By Jamey Dunn
After repeatedly defending Department of Corrections Director Michael Randle, Gov. Pat Quinn is now seeking his replacement and facing political fallout as another top staffer makes an exit so close to the general election.
The Chicago Tribune reported early this morning that Randle resigned. Randle took responsibility for the controversial “Meritorious Good Time Push” program, which applied “good time” credit to prisoners’ sentences as soon as they began serving them. Under the program some prisoners served as few as 11 days. The department previously had a longstanding policy that required prisoners to serve at least 61 days before they could receive discretionary early release credit.
“I have accepted the resignation of Illinois Department of Corrections Director Michael Randle, effective September 17. I appreciate Director Randle’s dedicated service to the state of Illinois during these challenging times and will name his replacement shortly," Quinn said in a written statement.
Quinn has said Randle went against his orders by releasing some violent offenders early but defended him while many called for Randle to be fired. “The man made a mistake. He is a nationally recognized expert, and he’s done a number of good things with respect to running our prisons. This is not any easy job,” Quinn said.
Randle said he implemented the program to make required budget cuts. “MGT Push” resulted in 1,745 inmates being released before the usual 61 days. On average, they served 36 fewer days than they would have under 61-day policy. The DoC estimated that “MGT Push” could save $3.4 million annually.
Randle is leaving in the wake of several other high profile departures from the Quinn administration, such as former Chief of Staff Jerry Stermer and former Communications Director Bob Reed.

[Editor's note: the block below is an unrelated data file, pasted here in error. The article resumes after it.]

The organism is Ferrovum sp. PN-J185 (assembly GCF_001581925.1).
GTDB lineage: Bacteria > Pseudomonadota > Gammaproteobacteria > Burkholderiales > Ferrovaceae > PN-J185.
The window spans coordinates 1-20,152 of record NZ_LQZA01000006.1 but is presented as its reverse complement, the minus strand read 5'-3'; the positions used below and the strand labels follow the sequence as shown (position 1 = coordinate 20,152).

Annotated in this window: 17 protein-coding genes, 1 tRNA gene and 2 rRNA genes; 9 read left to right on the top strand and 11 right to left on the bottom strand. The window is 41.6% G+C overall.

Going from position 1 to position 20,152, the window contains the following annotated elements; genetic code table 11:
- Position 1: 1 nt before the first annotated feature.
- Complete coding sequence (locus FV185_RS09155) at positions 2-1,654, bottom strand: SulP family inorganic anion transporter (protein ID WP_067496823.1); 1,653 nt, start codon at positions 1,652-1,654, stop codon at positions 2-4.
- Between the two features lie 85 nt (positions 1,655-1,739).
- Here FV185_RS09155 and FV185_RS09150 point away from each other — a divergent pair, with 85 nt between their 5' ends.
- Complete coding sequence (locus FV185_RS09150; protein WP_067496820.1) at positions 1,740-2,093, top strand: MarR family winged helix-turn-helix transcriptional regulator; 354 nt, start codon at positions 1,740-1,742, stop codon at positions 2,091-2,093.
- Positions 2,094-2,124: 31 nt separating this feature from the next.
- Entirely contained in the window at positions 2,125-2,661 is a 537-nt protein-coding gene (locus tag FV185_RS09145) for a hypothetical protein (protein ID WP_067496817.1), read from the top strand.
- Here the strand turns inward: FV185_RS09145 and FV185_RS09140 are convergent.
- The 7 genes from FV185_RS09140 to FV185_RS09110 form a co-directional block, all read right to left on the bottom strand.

“There has been quite an exodus,” says Mike Lawrence, former director of the Paul Simon Public Policy institute. “I think [Randle’s resignation] opens [Quinn] up to continuing attacks regarding his management of government.”
He says that plays into the narrative that Quinn is having trouble keeping things under control in his administration. “There’s a feeling that Quinn is not on top of things. He’s been accused of being a micro manager and managerially inconsistent.”
Lawrence, who was also a spokesman for former Republican Gov. Jim Edgar, says he think Randle may have been motivated to leave because he could have potentially been on the chopping block. “He probably saw the writing on the wall. If [Sen. Bill] Brady wins [the governor’s race] I think it’s a good bet Randle would have been gone. And Quinn might have let him go after the campaign.”
He thinks there is a good chance that Randle’s replacement will be promoted from with in the Department of Corrections. “[Quinn] did move some of his people into the department, and maybe he will go with them between now and November … and see what happens in the election.”